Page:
Therefore, much of the book was blanketed by pessimism.When such terminologies fade away (2:24-26; 11:1-12:14), a more positive tone emergeswith references to the ‘hand of God’ (2:24), the joy of man (2:25, 3:12. 5:18, 20, 9:7,11:7-9), and the generosity of God (2:26, 3:13, 5:19). Qoheleth showed the inevitable bankruptcy of ‘secularism’ in order to drive us to God where life’s meaning can befulfilled. “It is only to one seeking satisfaction in disregard of God that the Preacher’smessage stops at ‘All is vanity’… When a perspective of faith is introduced ‘All isvanity’ is still true, but it is not the whole picture; ‘under the sun’ it is the whole truth.”
 But what does the phrase ‘under the sun’ mean? We can find it in other ancient workssuch as the Babylonian
Gilgamesh Epic
’s statement that: “Only the gods [live] forever 
Michael Eaton,
, Tyndale Old Testament Commentaries, (Downers Grove: InterVarsity,1983), page 45
This expression ("under the sun") seems to imply that the speaker thinks a distinction can be made between what happens in human experience ("under the sun") and what happens elsewhere.” Kathleen A.Farmer,
Who Knows What Is Good?
(Grand Rapids, MI: Eerdmans, 1991), page 206
Michael Eaton,
, page 57
under the sun. As for mankind, numbered are their days; whatever they achieve is but thewind” (Pritchard1969: 79). Dr Leong explained that this phrase refers to “the realm of human life and activities in this world as opposed to the hereafter”. Qoheleth appears touse the phrase in the same sense when he describes the living as “those who move about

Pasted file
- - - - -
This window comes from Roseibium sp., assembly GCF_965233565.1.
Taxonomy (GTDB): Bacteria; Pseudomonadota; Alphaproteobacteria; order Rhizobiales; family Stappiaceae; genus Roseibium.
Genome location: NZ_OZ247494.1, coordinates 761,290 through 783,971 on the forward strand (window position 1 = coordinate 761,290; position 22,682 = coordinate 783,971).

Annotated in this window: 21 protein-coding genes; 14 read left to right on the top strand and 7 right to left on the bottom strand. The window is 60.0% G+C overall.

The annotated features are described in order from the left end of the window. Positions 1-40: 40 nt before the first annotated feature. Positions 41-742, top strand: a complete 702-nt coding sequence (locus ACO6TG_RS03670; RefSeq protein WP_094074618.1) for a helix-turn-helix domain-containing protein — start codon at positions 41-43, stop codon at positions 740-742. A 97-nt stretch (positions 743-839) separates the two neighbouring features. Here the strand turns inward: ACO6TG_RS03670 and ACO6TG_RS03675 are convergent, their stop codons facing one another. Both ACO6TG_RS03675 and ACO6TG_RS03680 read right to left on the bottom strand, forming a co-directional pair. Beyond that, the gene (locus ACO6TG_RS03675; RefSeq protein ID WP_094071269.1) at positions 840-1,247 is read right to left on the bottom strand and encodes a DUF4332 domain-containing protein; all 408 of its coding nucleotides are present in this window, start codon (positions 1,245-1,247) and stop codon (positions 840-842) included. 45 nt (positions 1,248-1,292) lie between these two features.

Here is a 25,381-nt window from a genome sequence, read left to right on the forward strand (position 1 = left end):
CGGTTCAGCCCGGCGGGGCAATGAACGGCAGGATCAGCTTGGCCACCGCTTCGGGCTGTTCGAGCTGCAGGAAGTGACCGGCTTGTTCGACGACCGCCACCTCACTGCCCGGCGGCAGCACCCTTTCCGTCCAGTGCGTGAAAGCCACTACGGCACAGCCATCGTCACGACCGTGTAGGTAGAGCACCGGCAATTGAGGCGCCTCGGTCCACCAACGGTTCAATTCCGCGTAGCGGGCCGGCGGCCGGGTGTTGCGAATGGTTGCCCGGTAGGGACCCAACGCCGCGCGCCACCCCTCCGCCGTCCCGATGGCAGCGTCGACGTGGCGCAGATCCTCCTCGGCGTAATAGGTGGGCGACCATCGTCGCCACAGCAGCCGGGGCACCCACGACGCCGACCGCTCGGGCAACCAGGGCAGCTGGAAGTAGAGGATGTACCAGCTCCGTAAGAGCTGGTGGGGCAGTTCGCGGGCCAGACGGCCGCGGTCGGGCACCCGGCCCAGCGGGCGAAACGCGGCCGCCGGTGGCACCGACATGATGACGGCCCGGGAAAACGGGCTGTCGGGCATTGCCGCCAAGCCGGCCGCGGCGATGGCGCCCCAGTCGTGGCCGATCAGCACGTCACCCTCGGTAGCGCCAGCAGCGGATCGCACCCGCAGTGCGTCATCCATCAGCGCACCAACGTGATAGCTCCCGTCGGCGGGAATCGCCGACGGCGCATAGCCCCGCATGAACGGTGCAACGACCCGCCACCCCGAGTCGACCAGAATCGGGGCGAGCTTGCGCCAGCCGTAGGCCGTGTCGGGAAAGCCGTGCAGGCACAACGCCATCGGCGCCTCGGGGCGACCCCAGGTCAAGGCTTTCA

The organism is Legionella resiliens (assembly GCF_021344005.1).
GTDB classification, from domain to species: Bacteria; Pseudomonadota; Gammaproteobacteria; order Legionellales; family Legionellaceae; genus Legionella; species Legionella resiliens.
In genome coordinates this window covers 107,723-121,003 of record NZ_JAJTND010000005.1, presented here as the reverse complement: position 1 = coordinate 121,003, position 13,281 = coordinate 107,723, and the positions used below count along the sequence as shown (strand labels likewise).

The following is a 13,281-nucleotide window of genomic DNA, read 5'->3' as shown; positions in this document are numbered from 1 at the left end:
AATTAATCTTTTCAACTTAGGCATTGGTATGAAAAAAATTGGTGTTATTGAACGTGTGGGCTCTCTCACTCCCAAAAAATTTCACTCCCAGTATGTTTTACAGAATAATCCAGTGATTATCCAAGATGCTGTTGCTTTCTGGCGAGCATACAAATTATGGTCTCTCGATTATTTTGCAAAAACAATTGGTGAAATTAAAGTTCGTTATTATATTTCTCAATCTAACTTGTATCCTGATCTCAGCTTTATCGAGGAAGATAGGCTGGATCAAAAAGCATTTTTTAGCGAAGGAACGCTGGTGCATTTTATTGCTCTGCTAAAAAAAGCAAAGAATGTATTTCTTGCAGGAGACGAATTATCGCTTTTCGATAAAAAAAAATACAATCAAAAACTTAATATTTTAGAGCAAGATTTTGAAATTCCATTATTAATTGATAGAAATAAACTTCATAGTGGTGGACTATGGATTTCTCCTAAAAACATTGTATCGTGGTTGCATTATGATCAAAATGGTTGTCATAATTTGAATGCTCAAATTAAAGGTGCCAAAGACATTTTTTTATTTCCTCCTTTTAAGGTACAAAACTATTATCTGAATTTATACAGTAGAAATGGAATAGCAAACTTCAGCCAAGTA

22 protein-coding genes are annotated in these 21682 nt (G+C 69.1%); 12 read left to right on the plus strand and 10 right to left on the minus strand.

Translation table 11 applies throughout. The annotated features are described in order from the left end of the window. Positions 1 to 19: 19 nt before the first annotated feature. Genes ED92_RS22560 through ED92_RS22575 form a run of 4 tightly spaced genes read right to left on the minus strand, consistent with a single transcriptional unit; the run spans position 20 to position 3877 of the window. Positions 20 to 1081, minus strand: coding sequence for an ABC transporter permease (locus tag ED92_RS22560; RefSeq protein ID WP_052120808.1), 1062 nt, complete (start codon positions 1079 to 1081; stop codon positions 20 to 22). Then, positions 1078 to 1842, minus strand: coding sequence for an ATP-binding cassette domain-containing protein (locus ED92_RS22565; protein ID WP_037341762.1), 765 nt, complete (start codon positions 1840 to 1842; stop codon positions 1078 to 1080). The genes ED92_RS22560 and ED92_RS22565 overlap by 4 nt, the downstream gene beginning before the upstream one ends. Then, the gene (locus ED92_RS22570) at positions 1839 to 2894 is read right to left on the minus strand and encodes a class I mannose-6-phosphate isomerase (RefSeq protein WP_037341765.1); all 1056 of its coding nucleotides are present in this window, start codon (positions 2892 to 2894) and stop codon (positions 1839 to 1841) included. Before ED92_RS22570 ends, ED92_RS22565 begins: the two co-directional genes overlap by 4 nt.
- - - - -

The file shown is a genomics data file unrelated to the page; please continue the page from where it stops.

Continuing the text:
under the sun
” (4:15) and the dead as those who “will no longer have a share in all that isdone
under the sun
” (9:6).
Therefore, it appears that the phrase does not have anyconnotation about a faithless life without reference to God.Similarly, the theme ‘All is vanity” does not necessarily carry a pessimistic overtone(being more negative than what reality warrants). The Hebrew word “
” has the basicmeaning of “breath” (Isa 57:13). Leong explained that Qoheleth is saying that everythingwe work for in this life is vaporous, fleeting and transitory. To say that life is transient isless pessimistic than saying that it is meaningless (as rendered in the New InternationalVersion). In other contexts such as 1:2-3, however, “all is vaporous” answers thequestion, “What profit does man have in all his labor?” Thus “all is vaporous” heremeans “all is profitless.” Qoheleth is thus saying that everything is ultimately profitless because all is transient. Although wisdom, wealth and pleasure have temporal benefits,we do not take any gain in life with us when we die. In the long run, there is no net profit.“Since death comes to us all as the final leveler, nothing that we do has any ultimatevalue, because nothing lasts. So, anything that we might perceive as being meaningful,Qohelet goes to great lengths to point out, is really absurd”.
This observation is realisticthough those who are unwilling to accept this fact may find it rather pessimistic. But for 
Leong Tien Fock,
Our Reason For Our Being,
"Ecclesiastes 1: Book of," Dictionary of the Old Testament, Wisdom, Poetry & Writings, Editors,Tremper Longman III & Peter Enns, (Downers Grove, IL: InterVarsity Press, 200), page 129